What is a scam?

What is a scam?

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A scam, also known as fraud, is essentially a dishonest way people get hold of your money or identity. There are many ways this can be achieved, and more often than not, it can take a while for you to realise that you have fallen victim to a scam.

Fraudsters are forever adapting to the current market. They often think of new, clever ways to take advantage of a certain situation so that they can trick the most vulnerable people. The best way to stay protected from a scam is awareness. You may not know what market they are going to target or what company they are going to pretend to be, but as long as you are aware of the methods that are used and what information you should never freely give, then you are one step closer to protecting your identity and your money.

Here we take a look at the different ways scammers could contact you so you know what to look out for.

What types of scams are there?

There are many types of scams out there, from knocking on your door, to cold-calling, to sending an email. Here are the main ways scammers will contact you.

Phishing

One of the most common methods for scammers is phishing. This is an email that will appear to be legitimate, either from a company, your bank, the government, or a friend. The email will often contain a link to a fake website, or a link or attachment encrypted with a virus. Their aim is to gain access to your device and sensitive information, such as bank details and passwords.

Vishing

A more direct approach that is used is called vishing. This is a phone call from the scammers pretending to be someone you should trust, including your bank, the police, or a big company, like Amazon or BT. They will often try to convince you that there is an issue that needs urgent action as a way to gain access to your bank details or other personal information. For example, they will convince you to move your money to a ‘safe’ account.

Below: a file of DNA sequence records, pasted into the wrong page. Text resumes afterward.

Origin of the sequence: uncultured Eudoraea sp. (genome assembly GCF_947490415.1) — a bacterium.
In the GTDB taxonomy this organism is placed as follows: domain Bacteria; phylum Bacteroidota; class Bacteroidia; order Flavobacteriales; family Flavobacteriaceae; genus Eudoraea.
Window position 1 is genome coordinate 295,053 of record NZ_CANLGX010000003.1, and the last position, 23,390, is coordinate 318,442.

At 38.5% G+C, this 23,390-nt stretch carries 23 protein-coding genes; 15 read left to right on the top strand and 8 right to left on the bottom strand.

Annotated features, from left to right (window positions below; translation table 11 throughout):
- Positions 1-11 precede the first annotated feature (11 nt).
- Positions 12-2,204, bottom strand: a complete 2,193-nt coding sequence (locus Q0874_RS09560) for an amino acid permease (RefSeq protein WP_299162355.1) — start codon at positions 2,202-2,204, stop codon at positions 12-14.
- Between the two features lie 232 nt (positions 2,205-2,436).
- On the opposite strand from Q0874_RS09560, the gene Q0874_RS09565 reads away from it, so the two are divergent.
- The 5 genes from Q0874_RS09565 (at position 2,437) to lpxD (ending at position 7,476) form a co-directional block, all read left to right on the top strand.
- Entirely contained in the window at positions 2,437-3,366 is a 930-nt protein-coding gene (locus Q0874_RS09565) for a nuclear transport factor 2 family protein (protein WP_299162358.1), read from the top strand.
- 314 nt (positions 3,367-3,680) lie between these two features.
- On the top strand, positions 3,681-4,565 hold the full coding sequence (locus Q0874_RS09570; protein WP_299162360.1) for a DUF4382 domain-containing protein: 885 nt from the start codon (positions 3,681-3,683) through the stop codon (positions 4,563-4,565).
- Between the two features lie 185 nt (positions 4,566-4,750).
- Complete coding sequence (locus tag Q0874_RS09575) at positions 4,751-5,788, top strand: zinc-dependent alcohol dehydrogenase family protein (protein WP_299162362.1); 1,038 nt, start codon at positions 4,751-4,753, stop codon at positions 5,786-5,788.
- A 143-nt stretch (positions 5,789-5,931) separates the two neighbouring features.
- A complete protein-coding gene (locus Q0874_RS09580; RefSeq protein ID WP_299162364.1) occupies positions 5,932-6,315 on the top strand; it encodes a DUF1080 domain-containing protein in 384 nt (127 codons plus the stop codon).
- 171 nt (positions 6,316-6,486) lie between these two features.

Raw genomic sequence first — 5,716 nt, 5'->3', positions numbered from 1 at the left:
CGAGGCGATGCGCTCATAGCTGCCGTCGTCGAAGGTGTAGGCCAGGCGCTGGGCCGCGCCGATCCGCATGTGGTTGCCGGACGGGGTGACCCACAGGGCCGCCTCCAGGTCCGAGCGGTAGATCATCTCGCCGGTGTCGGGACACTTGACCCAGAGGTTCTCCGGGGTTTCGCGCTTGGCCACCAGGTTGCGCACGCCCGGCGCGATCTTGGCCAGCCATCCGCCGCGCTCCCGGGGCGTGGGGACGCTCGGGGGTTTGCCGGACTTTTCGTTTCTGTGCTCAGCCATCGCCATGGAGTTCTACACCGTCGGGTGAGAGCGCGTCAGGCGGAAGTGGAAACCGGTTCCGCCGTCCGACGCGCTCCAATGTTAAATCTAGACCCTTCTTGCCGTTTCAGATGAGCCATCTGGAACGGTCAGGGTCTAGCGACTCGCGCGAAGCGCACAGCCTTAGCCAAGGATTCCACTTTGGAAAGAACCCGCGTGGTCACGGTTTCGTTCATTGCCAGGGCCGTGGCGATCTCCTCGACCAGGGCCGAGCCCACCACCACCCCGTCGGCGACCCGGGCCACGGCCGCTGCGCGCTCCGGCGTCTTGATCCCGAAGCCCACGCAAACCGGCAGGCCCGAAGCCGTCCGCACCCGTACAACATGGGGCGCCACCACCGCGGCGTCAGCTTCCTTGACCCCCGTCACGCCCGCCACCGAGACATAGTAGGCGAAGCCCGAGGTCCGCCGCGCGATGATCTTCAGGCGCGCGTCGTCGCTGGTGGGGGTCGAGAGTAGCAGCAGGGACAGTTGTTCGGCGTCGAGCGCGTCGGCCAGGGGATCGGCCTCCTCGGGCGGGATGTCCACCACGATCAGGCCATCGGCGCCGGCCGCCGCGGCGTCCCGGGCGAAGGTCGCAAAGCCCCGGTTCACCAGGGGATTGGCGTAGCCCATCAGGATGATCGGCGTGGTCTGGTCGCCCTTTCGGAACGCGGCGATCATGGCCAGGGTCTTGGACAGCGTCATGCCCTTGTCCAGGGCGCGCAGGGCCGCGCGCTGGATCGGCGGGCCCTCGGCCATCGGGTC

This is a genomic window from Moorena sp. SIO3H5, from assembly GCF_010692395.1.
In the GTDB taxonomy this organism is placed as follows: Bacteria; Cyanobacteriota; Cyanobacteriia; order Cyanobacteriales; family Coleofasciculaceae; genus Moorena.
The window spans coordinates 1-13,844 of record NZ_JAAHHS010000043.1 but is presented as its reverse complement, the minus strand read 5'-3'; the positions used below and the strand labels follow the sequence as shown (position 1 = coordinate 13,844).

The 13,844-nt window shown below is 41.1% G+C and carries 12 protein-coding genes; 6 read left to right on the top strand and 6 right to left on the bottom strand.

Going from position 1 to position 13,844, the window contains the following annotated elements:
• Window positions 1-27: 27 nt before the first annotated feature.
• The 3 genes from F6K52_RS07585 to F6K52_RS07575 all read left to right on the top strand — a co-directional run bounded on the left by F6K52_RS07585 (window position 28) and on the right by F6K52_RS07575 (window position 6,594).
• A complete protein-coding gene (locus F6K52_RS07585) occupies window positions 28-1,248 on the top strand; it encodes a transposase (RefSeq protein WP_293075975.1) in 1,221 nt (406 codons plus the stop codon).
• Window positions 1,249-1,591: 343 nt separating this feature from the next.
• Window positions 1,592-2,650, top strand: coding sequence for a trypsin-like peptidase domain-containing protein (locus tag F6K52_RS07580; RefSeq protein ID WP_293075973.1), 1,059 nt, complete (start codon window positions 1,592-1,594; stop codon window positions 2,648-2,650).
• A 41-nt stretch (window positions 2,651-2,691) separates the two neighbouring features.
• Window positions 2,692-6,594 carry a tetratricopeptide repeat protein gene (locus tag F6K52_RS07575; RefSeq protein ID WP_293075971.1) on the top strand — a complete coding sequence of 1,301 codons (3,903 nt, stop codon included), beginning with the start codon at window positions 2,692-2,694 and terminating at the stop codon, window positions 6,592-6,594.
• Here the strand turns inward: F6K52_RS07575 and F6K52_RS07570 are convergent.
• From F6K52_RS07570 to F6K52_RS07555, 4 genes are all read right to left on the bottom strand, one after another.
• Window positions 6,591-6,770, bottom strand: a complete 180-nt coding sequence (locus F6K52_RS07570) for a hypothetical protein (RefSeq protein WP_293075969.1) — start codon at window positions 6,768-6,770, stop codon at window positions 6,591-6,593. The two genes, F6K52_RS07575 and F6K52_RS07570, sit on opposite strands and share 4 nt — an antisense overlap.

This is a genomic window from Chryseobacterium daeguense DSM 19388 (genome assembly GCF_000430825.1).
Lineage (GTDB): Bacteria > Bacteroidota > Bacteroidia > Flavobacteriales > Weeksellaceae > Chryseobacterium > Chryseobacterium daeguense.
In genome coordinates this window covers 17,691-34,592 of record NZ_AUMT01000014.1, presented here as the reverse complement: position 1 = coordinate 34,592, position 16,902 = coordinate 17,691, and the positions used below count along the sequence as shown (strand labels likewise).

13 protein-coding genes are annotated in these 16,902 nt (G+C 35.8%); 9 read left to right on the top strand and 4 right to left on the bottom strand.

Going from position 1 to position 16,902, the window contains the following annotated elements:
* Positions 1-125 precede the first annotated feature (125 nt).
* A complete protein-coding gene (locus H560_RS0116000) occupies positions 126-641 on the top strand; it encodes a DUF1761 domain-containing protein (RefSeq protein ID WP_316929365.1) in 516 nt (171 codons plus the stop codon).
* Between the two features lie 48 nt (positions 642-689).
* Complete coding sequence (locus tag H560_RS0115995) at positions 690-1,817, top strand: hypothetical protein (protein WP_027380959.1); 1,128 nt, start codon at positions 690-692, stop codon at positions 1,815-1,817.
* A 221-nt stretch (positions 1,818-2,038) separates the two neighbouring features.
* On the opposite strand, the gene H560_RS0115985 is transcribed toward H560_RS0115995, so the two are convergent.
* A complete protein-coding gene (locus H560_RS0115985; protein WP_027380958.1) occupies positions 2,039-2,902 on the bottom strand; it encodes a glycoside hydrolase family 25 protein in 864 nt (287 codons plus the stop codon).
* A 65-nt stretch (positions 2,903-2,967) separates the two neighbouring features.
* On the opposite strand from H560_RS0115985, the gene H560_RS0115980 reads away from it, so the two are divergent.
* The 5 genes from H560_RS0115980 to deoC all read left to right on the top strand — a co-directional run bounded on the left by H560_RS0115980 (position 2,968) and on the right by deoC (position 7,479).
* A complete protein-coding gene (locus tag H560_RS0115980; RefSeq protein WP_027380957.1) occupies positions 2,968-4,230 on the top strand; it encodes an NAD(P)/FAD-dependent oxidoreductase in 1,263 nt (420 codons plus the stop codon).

Smishing

Fraudsters can contact you via SMS, called Smishing, also known as SMS phishing. The message will appear to be from a trusted person or organisation to obtain sensitive information. It will often include a link or a phone number to call and, similarly to vishing, there will be a sense of urgency to the message to convince you to take immediate action without thinking about it.

Door-to-door

Door-to-door scams are less common nowadays compared to digital scams, but they do still happen. Most of these scams can include the scammer pretending to be:

  • From a charity asking for money
  • An official from your gas or electric provider to gain access to your home
  • Selling goods or services that don’t exist or are overpriced, such as offering home-improvements

There’s also the risk of distraction burglars, where one is at the front door talking to you, while the other is sneaking in through the back.

Pharming

Pharming is a cyber-attack on your device, and is potentially the most difficult to detect. The hacker will manipulate web traffic, redirecting you to a fake website rather than the website you typed into the browser. Once you are on the website they have built, they can install malicious software to gain access to your device and steal your personal information.

How to avoid a scam

Sometimes it can be difficult to work out if someone is being genuine or if it’s a scam. However, if you’re asked for any personal information and are being forced to act quickly, take five.

To avoid being victim of scam check out our guide on how to protect yourself from a scam.